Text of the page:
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How to write a novel

I’ve researched different writers about the process of writing a novel, and while they tend to give different perspectives, they also show two things in common: (1) the characters must appear to be flesh-and-blood real to the reader, and (2) there must be a reasonable structure to the novel. Since characterization requires a details discussion by and of itself, let me first talk about structure.

It may be obvious to you if I say that a good novel has a beginning, a middle, and an end. What is less obvious is what do we expect to happen in those three major sections? The beginning of the novel has to do some highly important tasks. It must create an interesting beginning where the character is faced with a significant problem. This character has a goal of some sort—perhaps avoiding getting caught, trying to solve a crime, wanting something someone else has, trying to prevent someone from taking what she has, etc. As that character strives to attain that goal, she begins to run into an obstacle. This beginning part of the novel has to do a good job in making the problem real and in making you either want the character to succeed or (if the character is a villain) to be deeply interested in learning how the character will eventually be caught.

The middle part of the novel now gets into the failed attempts of the main character to attain her goal or solve her problem. When she tries one thing, something worse happens. When she tries another, something even more challenging happens. She finally comes to what some authors refer to either a “dark moment” or “climax” when things look their darkest and something has to change. She needs to solve that problem or attain that goal somehow. But she might do this by deciding that she doesn’t want that goal or doesn’t want that problem solved. It’s not an instantaneous revelation where she wakes up and decides this. Circumstances evolve that convince her to make a change in direction.

All the while, the character is changing his perspective. The end of the novel shows how the character has changed and how a new course of action is now possible. I like to think of this as the “resolution” of the novel. While some loose things have to be tidied up, the character doesn’t necessarily have a picture-perfect happy ending. In fact, you, as a novelist, don’t want to give her a picture-perfect ending. But at least give her hope. I’ve done this in my novel All Parts Together where my main character, Jessica, is devastated because she’s lost the true love of her life, her book won’t be published, her hero (Abraham Lincoln) was assassinated, and there doesn’t seem to be much in life that will interest her. But there’s a knock on door. A lady wants to invited her to an important meeting. This will mark a new departure in Jessica’s life, and that departure will be fully revealed in my third novel in the series.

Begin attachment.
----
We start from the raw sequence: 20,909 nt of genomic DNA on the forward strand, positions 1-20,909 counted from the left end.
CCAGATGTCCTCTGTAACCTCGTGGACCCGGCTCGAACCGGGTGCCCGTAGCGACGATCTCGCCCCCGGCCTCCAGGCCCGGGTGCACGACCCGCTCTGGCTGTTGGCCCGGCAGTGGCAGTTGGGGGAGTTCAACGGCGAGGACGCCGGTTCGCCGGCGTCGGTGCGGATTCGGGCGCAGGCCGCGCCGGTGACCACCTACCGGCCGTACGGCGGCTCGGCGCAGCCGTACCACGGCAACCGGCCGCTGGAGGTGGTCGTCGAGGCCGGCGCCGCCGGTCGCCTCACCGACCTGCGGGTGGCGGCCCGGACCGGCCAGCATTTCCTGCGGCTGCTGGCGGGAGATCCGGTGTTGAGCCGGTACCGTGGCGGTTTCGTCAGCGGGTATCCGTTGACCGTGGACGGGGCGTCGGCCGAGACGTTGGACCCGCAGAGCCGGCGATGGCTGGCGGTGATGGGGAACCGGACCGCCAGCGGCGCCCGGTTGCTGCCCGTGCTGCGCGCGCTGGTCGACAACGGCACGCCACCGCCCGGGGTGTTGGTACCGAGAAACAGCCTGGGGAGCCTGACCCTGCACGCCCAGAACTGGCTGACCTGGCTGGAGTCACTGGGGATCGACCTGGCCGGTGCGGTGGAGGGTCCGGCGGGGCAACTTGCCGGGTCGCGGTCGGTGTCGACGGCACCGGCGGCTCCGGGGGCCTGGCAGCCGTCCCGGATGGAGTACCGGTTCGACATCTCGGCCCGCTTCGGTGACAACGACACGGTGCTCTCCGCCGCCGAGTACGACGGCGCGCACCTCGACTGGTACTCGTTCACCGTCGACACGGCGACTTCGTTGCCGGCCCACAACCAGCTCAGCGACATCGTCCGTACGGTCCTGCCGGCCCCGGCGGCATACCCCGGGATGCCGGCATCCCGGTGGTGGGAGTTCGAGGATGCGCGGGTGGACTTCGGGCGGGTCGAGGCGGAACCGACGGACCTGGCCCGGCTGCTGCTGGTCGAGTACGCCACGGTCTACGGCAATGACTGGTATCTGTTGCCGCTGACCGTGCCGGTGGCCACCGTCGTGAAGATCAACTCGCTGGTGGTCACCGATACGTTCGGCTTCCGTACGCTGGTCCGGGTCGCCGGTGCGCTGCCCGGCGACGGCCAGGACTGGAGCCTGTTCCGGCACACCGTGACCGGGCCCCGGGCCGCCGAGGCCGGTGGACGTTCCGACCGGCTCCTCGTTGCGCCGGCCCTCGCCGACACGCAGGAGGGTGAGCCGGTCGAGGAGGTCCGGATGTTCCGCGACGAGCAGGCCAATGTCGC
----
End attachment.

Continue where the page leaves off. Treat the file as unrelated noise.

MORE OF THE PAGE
Character development, in my opinion, is as important as plot development. When we think of the great novels of the past that we’ve read, we think of the characters. For instance, anyone who has ever read Mitchell’s Gone with the Wind is so familiar with Scarlet O’Hara she has become a real person. You experience her foolish pain in trying to capture Ashley Wilkes’ heart only to find her true love, Rhett Butler, who ultimately leaves her. Creating a character is not simply giving that character a name and adding a few physical descriptions. You need to get into that person’s heart and soul and look through the eyes of that person and experience the things they experience. You need to know this person’s background and ambitions so well that you could predict how they would react in particular situations. This happened with Susan Stratford, a character is my novel, An Innocent Murdered. Susan  is a former nun but lately she’s been bothered by the fact she’s never had a sexual experience in her 46 years of existence and tells her friend Detective Matt Gunnison of her predicament:


"I hope God forgives me for saying this, but as I said, I never had a man before. I know the Catholic Church says it’s a grievous sin unless you’re married, but I don’t see how it could be in my circumstance.”

 SometimesI have to myself as being an evil character, such as a President of the U.S. whose sympathies lie with the Russians and whose mission is to become the ruler of the world—as in my futuristic novel, Advent. Here, his Secretary of State, Ben Levin, gives him some disturbing news:

 “Mr. President?” It was Levin. His voice was  harsh, raspy.

“Ben, can you tell me what the hell is going on? Why didn’t you tell me about the change in plans?”